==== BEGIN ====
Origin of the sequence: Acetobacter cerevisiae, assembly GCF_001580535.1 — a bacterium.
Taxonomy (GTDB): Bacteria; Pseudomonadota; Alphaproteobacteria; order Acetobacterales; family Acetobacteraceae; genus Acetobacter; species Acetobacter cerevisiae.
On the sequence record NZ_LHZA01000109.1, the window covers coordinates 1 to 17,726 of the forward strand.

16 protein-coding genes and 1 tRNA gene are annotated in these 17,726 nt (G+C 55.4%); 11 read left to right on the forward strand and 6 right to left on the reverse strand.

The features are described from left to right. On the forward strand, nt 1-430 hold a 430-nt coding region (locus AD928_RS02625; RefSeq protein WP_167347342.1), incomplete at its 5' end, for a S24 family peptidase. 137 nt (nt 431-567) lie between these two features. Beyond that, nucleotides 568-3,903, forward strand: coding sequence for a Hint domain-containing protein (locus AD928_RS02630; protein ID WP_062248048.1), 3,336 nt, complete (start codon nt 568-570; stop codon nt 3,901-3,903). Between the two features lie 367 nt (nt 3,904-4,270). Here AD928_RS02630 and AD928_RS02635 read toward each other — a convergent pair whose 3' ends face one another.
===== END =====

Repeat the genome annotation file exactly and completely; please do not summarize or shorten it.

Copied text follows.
Origin of the sequence: Acetobacter cerevisiae, assembly GCF_001580535.1 — a bacterium.
Taxonomy (GTDB): Bacteria; Pseudomonadota; Alphaproteobacteria; order Acetobacterales; family Acetobacteraceae; genus Acetobacter; species Acetobacter cerevisiae.
On the sequence record NZ_LHZA01000109.1, the window covers coordinates 1 to 17,726 of the forward strand.

16 protein-coding genes and 1 tRNA gene are annotated in these 17,726 nt (G+C 55.4%); 11 read left to right on the forward strand and 6 right to left on the reverse strand.

The features are described from left to right. On the forward strand, nt 1-430 hold a 430-nt coding region (locus AD928_RS02625; RefSeq protein WP_167347342.1), incomplete at its 5' end, for a S24 family peptidase. 137 nt (nt 431-567) lie between these two features. Beyond that, nucleotides 568-3,903, forward strand: coding sequence for a Hint domain-containing protein (locus AD928_RS02630; protein ID WP_062248048.1), 3,336 nt, complete (start codon nt 568-570; stop codon nt 3,901-3,903). Between the two features lie 367 nt (nt 3,904-4,270). Here AD928_RS02630 and AD928_RS02635 read toward each other — a convergent pair whose 3' ends face one another.